Search Results

11 - 20 of 83 items :

  • pharmacokinetics x
  • Life Sciences x
Clear All
Morphological and pharmacokinetic properties of oral solid dietary supplements containing plant extracts


Introduction: Dietary supplements are a good way to supplement the deficiency of certain micronutrients and organic components (therapeutic agents) in human body. They are most often available in concentrated form as tablets, capsules, powder or liquid.

Objective: To investigate morphological parameters and the pharmaceutical availability of coated tablets – dietary supplements – that contain selected pharmacopeial titrated dry plant extracts.

Methods: Testing of the effective time of the tablet surface erosion was performed in model acceptor fluids using pharmacopeial methods in static (Erweka apparatus) and dynamic (unlimited diffusion method) conditions. Furthermore, morphological parameters of tablets (the original shape of an ellipse) as well as their hardness were determined.

Results: The effective erosion time was determined by conductometric method using carboxymethylcellulose sodium salt (NaCMC) contained in the tablet. The content of gum arabic and NaCMC in the tablet testifies that the granulate was produced using the “wet granulation” technique which resulted in high hardness of original, esthetic, elliptical tablets and in prolonged disintegration time (erosion).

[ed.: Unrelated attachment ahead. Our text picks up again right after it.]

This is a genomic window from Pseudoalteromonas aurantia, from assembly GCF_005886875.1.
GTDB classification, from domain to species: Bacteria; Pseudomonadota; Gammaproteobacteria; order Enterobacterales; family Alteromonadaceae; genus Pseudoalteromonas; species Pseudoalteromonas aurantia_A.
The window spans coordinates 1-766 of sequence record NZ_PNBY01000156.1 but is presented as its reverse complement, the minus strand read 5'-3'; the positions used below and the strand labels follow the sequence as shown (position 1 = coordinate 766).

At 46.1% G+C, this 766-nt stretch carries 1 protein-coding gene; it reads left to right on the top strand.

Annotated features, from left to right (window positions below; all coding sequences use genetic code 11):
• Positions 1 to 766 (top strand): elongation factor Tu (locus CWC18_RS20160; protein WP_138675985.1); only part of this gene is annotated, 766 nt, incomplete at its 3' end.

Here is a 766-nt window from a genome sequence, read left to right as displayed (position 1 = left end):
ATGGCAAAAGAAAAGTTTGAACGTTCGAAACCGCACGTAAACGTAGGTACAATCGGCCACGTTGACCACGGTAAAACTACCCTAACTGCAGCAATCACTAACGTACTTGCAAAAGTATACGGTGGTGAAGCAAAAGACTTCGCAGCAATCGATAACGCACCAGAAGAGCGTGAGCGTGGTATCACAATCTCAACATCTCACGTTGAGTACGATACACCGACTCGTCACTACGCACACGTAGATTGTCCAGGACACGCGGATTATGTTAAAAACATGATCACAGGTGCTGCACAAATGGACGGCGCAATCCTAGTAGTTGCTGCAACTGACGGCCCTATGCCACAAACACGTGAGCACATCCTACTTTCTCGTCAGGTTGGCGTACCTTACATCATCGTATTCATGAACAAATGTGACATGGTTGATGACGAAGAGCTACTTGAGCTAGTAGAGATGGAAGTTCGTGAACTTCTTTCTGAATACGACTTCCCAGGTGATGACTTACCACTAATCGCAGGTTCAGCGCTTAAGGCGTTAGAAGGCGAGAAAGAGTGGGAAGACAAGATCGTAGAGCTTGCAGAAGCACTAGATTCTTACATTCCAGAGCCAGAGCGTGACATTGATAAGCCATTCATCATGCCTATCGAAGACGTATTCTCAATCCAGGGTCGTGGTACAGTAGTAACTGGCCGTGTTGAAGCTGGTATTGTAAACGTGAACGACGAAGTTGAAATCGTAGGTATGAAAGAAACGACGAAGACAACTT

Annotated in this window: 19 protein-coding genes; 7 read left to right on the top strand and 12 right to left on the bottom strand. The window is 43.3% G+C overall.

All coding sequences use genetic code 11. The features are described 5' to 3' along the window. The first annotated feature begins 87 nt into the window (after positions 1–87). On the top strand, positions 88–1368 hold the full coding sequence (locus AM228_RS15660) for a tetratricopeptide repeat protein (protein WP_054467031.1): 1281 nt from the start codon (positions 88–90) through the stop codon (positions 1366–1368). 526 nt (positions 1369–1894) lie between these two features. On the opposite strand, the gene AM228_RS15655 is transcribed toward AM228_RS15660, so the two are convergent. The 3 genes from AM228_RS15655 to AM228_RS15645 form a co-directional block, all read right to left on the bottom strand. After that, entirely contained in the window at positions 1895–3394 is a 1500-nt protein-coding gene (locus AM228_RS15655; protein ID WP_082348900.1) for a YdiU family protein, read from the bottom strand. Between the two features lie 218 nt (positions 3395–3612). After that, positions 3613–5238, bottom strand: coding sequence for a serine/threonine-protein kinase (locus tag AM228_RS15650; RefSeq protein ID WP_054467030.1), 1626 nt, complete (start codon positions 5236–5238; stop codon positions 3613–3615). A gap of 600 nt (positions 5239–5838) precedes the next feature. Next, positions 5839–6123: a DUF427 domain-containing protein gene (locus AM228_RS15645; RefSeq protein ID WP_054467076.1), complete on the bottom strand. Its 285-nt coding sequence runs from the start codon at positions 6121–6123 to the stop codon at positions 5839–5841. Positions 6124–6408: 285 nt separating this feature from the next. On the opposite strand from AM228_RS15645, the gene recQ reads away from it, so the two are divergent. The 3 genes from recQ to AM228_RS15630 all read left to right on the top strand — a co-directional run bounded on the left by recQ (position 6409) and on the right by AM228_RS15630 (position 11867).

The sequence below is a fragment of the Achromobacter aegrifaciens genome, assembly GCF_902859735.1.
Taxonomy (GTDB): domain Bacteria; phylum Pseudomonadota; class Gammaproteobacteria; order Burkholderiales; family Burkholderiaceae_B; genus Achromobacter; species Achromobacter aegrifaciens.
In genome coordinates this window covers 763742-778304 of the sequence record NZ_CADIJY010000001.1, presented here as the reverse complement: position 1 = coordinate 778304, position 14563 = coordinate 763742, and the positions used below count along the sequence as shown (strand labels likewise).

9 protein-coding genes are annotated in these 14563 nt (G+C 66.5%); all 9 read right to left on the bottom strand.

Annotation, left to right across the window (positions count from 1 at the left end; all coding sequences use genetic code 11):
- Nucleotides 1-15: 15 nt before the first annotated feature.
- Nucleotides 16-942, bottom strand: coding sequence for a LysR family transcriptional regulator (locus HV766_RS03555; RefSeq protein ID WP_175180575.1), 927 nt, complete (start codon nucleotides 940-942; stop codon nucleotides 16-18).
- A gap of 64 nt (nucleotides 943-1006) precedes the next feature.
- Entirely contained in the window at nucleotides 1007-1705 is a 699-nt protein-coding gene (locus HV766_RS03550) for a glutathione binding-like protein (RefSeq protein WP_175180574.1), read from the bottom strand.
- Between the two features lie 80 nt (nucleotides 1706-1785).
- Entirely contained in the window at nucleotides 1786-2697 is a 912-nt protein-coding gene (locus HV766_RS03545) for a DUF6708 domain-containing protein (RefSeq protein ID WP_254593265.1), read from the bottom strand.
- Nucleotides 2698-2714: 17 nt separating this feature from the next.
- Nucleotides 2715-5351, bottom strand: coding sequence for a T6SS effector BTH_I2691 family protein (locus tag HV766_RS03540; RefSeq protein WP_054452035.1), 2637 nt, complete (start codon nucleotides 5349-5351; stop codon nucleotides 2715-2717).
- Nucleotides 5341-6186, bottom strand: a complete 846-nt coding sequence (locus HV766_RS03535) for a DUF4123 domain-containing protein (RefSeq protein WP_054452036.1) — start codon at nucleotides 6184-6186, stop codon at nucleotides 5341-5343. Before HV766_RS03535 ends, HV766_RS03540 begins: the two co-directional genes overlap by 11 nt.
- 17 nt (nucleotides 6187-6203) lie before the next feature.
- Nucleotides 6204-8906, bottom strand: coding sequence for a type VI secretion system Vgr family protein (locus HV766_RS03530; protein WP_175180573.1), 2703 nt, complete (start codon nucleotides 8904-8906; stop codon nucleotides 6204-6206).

Conclusions: The used excipients: gum arabic and NaCMC for the production of the tested tablets containing selected dry plant extracts result in their high hardness. The tested dietary supplements are characterized by esthetic design, original shape, and prolonged disintegration time which affects the pharmaceutical availability.

Open access
Analytical Procedure for the Determination of Tulathromycin in Swine Plasma

References 1. Anon. U.S. Department of Health and Human Services, Food and Drug Administration (FDA), Center for Drug Evaluation and Research (CDER), Center for Veterinary Medicine: Guidance for Industry, Bioanalytical Method Validation, 2001. 2. Anon. European Medicines Agency (EMEA): Guideline on bioanalytical method validation, 2011. 3. Benchaoui H.A., Nowakowski M., Sherington J., Rowan T.G., Sunderland S.J.: Pharmacokinetics and lung tissue concentrations of tulathromycin in swine. J Vet Pharmacol

Open access
Effect of letrozole on spermogram parameters and hormonal profile in infertile men: A clinical trial study

. Changes in hormonal profile and seminal parameters with use of aromatase inhibitors in management of infertile men with low testosterone to estradiol ratios. Fertil Steril 98, 48–51, 2012. Haider H, Solanki KS, Pal G, Singh MK, Kothari JS, Agarwal VK. Process for the preparation of letrozole. WO/2007/054964, PCT/IN2006/000337, 2007. › search › detail. Haynes BP, Jarman M, Dowsett M, Mehta A, Lonning PE, Griggs LJ, Jones A, Powles T, Stein R, Coombes RC. Pharmacokinetics and pharmacodynamics of the aromatase inhibitor 3-ethyl-3